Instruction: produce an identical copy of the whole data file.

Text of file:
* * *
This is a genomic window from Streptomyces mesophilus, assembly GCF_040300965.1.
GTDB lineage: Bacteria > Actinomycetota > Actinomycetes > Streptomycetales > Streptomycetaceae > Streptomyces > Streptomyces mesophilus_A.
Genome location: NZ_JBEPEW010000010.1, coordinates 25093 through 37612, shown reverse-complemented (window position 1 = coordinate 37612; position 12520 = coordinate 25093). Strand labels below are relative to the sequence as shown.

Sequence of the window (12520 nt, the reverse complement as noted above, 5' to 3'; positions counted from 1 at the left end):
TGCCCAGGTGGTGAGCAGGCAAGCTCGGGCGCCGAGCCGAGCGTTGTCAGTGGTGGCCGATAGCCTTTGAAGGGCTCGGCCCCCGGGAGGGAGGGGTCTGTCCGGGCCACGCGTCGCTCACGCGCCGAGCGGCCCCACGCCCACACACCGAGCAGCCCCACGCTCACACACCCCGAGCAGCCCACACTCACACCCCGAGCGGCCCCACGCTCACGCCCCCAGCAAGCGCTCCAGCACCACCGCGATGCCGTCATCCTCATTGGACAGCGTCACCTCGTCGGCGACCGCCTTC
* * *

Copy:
This is a genomic window from Streptomyces mesophilus, assembly GCF_040300965.1.
GTDB lineage: Bacteria > Actinomycetota > Actinomycetes > Streptomycetales > Streptomycetaceae > Streptomyces > Streptomyces mesophilus_A.
Genome location: NZ_JBEPEW010000010.1, coordinates 25093 through 37612, shown reverse-complemented (window position 1 = coordinate 37612; position 12520 = coordinate 25093). Strand labels below are relative to the sequence as shown.

Sequence of the window (12520 nt, the reverse complement as noted above, 5' to 3'; positions counted from 1 at the left end):
TGCCCAGGTGGTGAGCAGGCAAGCTCGGGCGCCGAGCCGAGCGTTGTCAGTGGTGGCCGATAGCCTTTGAAGGGCTCGGCCCCCGGGAGGGAGGGGTCTGTCCGGGCCACGCGTCGCTCACGCGCCGAGCGGCCCCACGCCCACACACCGAGCAGCCCCACGCTCACACACCCCGAGCAGCCCACACTCACACCCCGAGCGGCCCCACGCTCACGCCCCCAGCAAGCGCTCCAGCACCACCGCGATGCCGTCATCCTCATTGGACAGCGTCACCTCGTCGGCGACCGCCTTC